icon bookmark-bicon bookmarkicon cameraicon checkicon chevron downicon chevron lefticon chevron righticon chevron upicon closeicon v-compressicon downloadicon editicon v-expandicon fbicon fileicon filtericon flag ruicon full chevron downicon full chevron lefticon full chevron righticon full chevron upicon gpicon insicon mailicon moveicon-musicicon mutedicon nomutedicon okicon v-pauseicon v-playicon searchicon shareicon sign inicon sign upicon stepbackicon stepforicon swipe downicon tagicon tagsicon tgicon trashicon twicon vkicon yticon wticon fm

​Homes on wheels: Hawaii may turn old buses into homeless shelters

​Homes on wheels: Hawaii may turn old buses into homeless shelters
An architecture firm in Aloha State has come up with an innovative solution to alleviate the problem of homelessness in their locality. It is giving some retired city buses a second life by transforming them into homeless shelters.

“The idea is to convert [the buses] into living, sleeping, showering, recreational facilities," Ma Ry Kim of Group 70 International architecture firm told Hawaii News Now.

Kim added that the entire design of homeless shelters “is based on the premise that you could walk in to a hardware store, buy everything you need in one go and build everything with no trade skills."

Such shelters will differ from recreational vehicles (RV), trailers or cars which are equipped with living space and amenities found in a home.

READ MORE: Exiled from paradise? Hawaii to relocate homeless with one-way plane tickets

"We're fitting some out to be bathrooms and showers, we're fitting some out to be sleeping areas, and the design completely folds away like a little Japanese tatami mat.”

According to Kim, the company is planning to complete two buses in summer 2015 and to open the first five shelters by the end of this year.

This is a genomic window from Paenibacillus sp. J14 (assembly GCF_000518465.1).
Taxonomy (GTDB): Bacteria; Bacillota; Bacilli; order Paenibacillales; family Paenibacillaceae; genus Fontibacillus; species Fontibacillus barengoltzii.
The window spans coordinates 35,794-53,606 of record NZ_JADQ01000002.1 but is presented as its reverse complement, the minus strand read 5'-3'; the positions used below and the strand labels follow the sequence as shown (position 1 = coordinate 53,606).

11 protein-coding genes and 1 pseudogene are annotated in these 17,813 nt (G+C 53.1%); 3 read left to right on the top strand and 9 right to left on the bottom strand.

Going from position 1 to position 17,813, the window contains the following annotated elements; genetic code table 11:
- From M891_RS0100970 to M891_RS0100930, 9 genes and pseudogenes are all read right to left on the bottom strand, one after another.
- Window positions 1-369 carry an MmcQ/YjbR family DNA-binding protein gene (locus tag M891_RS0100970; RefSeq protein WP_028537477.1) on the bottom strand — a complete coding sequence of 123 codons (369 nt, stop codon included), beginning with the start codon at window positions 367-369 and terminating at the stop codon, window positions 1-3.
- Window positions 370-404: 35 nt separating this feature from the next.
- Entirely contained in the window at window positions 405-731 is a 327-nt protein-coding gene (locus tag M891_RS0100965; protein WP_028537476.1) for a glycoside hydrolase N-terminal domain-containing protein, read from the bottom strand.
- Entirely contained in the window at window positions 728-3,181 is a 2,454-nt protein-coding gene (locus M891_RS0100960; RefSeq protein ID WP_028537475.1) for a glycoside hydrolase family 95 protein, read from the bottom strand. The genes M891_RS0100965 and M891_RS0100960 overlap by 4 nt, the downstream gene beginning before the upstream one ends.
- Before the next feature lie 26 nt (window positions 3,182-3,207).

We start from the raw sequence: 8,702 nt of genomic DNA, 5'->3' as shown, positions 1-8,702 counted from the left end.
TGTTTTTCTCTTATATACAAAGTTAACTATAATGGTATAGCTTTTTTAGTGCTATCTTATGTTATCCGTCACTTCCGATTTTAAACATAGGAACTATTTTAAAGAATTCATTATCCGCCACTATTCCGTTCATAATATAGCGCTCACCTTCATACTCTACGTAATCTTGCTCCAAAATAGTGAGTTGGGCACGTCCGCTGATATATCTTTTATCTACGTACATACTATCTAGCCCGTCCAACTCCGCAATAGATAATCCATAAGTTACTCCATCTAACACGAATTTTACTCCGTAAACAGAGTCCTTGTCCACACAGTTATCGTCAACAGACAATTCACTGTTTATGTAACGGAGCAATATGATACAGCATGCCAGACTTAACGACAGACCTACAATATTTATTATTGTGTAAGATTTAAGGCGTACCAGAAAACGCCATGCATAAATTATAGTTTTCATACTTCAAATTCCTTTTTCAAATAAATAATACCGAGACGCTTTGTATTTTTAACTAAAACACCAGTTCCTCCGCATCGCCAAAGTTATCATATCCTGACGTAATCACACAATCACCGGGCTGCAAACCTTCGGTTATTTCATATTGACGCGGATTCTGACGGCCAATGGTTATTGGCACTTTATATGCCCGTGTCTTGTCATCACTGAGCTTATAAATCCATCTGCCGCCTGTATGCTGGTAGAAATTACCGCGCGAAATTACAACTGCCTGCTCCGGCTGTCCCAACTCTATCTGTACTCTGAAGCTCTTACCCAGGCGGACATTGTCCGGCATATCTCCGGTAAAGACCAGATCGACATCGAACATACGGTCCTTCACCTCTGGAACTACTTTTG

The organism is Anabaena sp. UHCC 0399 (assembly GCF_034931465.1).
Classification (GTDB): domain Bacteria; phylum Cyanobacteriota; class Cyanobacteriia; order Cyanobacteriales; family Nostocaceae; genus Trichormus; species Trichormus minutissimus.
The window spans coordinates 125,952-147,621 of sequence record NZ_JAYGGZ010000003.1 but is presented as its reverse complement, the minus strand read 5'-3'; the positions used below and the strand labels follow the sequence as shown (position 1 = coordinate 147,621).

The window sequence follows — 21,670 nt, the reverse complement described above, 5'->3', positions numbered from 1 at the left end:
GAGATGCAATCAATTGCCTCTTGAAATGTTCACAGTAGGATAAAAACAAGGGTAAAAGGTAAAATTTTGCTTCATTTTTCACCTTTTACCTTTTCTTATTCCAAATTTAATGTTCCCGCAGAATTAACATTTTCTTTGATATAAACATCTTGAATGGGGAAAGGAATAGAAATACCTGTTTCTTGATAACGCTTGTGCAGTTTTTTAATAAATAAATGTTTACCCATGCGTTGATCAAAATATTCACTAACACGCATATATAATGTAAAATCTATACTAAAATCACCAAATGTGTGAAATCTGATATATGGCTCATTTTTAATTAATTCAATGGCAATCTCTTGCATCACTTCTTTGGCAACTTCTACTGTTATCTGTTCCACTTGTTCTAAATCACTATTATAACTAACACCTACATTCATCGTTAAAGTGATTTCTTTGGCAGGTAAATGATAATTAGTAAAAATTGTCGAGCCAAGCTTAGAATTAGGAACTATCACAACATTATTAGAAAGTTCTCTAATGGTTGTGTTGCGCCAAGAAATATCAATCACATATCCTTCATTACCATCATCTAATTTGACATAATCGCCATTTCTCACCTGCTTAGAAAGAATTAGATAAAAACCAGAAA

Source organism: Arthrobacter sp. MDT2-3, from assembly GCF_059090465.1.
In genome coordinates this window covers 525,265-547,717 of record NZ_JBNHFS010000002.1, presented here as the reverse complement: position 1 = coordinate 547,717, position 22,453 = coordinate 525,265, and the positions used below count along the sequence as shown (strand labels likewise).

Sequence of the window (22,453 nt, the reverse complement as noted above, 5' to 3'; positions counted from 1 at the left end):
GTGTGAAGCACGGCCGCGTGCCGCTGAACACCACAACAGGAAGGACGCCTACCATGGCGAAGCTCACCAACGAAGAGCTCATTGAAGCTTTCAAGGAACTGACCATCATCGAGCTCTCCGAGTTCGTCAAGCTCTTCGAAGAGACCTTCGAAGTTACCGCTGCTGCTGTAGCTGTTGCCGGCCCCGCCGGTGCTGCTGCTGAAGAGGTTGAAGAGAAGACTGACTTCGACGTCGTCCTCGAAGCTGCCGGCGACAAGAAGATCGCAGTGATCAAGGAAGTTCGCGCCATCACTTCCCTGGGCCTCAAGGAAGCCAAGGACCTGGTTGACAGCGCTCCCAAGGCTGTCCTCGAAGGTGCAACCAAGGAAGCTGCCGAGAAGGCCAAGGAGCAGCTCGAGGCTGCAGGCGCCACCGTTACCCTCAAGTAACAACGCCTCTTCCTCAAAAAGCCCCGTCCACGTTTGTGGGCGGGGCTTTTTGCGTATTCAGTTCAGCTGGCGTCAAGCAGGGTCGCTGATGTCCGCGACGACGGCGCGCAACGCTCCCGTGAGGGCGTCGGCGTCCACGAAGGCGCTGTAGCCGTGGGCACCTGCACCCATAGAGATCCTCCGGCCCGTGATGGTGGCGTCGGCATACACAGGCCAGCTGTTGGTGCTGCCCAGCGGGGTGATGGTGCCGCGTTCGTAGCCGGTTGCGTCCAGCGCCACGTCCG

Homelessness has increased dramatically in recent years in Hawaii, the Pacific island archipelago with a population of 1.5 million people that is one of the US’s major tourist destinations. According to the Hawaii Department of Human Services, homelessness in Oahu, the third largest of the Hawaiian Islands, has risen by 40 percent.

READ MORE: Hawaii lawmaker wages campaign against the homeless and their belongings with sledgehammer

In 2014, Honolulu Mayor Kirk Caldwell declared “war on homelessness,” saying that “the sidewalk is not meant to lie on.”

We cannot let the homeless ruin our economy and take over our city,” he added.

READ MORE: Aloha! Hawaii to offer homeless one-way ticket out of state

Hawaii city authorities’ attitude to homeless people hasn’t always been sympathetic. In 2013 the state embarked on a controversial “social cleansing” program to reduce the size of the state’s homeless population by offering them a one-way ticket out of state.

Dear readers and commenters,

We have implemented a new engine for our comment section. We hope the transition goes smoothly for all of you. Unfortunately, the comments made before the change have been lost due to a technical problem. We are working on restoring them, and hoping to see you fill up the comment section with new ones. You should still be able to log in to comment using your social-media profiles, but if you signed up under an RT profile before, you are invited to create a new profile with the new commenting system.

Sorry for the inconvenience, and looking forward to your future comments,

RT Team.